Earlier this year, Kansas delayed a nearly $100 million payment to the pension system for public workers. Some lawmakers are skeptical the state will live up to its promise to repay that money. Stephen Koranda reports.
Kansas lawmakers created the option to delay the payment to help manage a tight budget. The bill they passed said it would have to be paid back into KPERS by the state with interest, but so far they haven’t started doing that.
Democratic Representative Ed Trimmer wants to pay it back, but he says without some new state revenue, that’s a pipe dream.
“It’s a promise I don’t believe. I don’t think we’ll ever make that payment. Economically, I don’t see how the state can,” says Trimmer.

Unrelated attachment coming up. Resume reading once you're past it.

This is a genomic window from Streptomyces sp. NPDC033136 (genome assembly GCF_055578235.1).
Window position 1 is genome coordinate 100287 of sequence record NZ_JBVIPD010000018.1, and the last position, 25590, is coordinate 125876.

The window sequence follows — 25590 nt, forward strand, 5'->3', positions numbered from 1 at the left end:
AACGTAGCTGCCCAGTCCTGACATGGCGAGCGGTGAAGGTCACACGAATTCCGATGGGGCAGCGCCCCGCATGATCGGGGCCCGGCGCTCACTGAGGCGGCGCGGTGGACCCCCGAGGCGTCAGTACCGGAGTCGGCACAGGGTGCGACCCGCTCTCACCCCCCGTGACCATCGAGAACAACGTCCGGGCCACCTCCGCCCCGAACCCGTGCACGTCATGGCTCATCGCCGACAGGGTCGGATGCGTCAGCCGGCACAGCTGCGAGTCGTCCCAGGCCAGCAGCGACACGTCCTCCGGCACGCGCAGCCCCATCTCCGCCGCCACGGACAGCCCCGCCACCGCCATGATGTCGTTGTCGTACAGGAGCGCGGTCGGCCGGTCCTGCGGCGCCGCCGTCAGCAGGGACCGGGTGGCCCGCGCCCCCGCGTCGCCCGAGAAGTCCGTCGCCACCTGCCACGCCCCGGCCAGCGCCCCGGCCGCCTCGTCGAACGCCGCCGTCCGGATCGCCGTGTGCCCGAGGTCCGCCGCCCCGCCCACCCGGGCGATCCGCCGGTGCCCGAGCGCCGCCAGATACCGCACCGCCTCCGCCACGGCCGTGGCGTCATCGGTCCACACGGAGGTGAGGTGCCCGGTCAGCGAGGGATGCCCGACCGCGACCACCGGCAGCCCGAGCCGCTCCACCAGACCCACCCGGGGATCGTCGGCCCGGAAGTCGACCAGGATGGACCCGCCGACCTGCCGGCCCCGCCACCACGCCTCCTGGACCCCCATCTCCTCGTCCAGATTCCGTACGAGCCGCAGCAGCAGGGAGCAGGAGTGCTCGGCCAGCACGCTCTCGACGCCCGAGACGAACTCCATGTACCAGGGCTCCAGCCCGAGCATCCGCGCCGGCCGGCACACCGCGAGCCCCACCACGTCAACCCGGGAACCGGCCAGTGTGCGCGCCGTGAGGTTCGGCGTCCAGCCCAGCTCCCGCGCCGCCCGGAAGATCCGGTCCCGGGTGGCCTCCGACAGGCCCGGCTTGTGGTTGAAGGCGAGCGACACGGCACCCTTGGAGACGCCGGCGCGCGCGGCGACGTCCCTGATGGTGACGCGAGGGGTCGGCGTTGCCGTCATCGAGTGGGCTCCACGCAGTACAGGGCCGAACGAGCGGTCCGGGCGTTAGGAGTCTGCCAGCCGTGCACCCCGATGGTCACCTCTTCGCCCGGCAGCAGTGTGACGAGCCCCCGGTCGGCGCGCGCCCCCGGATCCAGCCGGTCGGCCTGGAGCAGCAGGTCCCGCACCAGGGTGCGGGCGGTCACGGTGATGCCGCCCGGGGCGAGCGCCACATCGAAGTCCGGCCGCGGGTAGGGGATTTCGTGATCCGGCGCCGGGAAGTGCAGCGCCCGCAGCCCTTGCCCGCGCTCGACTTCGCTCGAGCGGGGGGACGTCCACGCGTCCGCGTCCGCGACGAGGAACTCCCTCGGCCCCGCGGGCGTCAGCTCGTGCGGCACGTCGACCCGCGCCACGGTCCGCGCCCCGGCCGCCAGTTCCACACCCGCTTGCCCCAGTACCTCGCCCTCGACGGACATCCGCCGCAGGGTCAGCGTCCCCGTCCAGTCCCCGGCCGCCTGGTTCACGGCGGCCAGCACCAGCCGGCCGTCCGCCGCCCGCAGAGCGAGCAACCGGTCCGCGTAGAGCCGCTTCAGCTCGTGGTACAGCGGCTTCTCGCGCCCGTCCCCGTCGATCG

Republican Representative Steven Johnson opposed issuing the bonds initially. He believes the delayed money will be paid back to KPERS, eventually.
“It’s just how much longer does it continue to accrue interest, essentially, at 8 percent while we don’t pay it? It just makes it bigger and harder to pay in the future,” says Johnson.
Under current law, the payment is supposed to be paid back by 2018.